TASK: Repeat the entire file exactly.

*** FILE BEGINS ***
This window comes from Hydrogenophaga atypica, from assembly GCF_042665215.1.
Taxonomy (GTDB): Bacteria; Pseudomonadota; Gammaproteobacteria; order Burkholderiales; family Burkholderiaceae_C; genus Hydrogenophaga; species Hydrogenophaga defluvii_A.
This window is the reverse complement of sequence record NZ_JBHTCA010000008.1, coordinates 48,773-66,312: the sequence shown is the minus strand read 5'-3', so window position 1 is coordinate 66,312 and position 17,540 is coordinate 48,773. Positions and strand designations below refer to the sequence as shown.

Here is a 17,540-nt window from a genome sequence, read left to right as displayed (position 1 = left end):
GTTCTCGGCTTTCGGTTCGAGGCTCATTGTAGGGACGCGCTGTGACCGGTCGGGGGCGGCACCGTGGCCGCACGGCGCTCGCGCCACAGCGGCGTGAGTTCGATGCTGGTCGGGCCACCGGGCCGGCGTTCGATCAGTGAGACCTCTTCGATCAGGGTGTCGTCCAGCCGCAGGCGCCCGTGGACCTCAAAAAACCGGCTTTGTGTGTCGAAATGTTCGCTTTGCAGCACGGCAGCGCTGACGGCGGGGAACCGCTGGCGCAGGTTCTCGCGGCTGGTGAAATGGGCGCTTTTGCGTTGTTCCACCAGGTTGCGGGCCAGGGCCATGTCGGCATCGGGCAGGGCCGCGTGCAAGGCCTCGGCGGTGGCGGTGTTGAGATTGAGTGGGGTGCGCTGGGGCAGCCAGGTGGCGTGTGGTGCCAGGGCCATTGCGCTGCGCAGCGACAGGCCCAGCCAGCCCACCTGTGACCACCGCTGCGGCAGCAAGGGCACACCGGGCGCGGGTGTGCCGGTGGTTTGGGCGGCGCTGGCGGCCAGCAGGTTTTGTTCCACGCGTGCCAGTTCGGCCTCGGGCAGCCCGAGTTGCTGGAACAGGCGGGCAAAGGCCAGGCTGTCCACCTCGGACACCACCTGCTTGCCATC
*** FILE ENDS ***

This window comes from Hydrogenophaga atypica, from assembly GCF_042665215.1.
Taxonomy (GTDB): Bacteria; Pseudomonadota; Gammaproteobacteria; order Burkholderiales; family Burkholderiaceae_C; genus Hydrogenophaga; species Hydrogenophaga defluvii_A.
This window is the reverse complement of sequence record NZ_JBHTCA010000008.1, coordinates 48,773-66,312: the sequence shown is the minus strand read 5'-3', so window position 1 is coordinate 66,312 and position 17,540 is coordinate 48,773. Positions and strand designations below refer to the sequence as shown.

Here is a 17,540-nt window from a genome sequence, read left to right as displayed (position 1 = left end):
GTTCTCGGCTTTCGGTTCGAGGCTCATTGTAGGGACGCGCTGTGACCGGTCGGGGGCGGCACCGTGGCCGCACGGCGCTCGCGCCACAGCGGCGTGAGTTCGATGCTGGTCGGGCCACCGGGCCGGCGTTCGATCAGTGAGACCTCTTCGATCAGGGTGTCGTCCAGCCGCAGGCGCCCGTGGACCTCAAAAAACCGGCTTTGTGTGTCGAAATGTTCGCTTTGCAGCACGGCAGCGCTGACGGCGGGGAACCGCTGGCGCAGGTTCTCGCGGCTGGTGAAATGGGCGCTTTTGCGTTGTTCCACCAGGTTGCGGGCCAGGGCCATGTCGGCATCGGGCAGGGCCGCGTGCAAGGCCTCGGCGGTGGCGGTGTTGAGATTGAGTGGGGTGCGCTGGGGCAGCCAGGTGGCGTGTGGTGCCAGGGCCATTGCGCTGCGCAGCGACAGGCCCAGCCAGCCCACCTGTGACCACCGCTGCGGCAGCAAGGGCACACCGGGCGCGGGTGTGCCGGTGGTTTGGGCGGCGCTGGCGGCCAGCAGGTTTTGTTCCACGCGTGCCAGTTCGGCCTCGGGCAGCCCGAGTTGCTGGAACAGGCGGGCAAAGGCCAGGCTGTCCACCTCGGACACCACCTGCTTGCCATC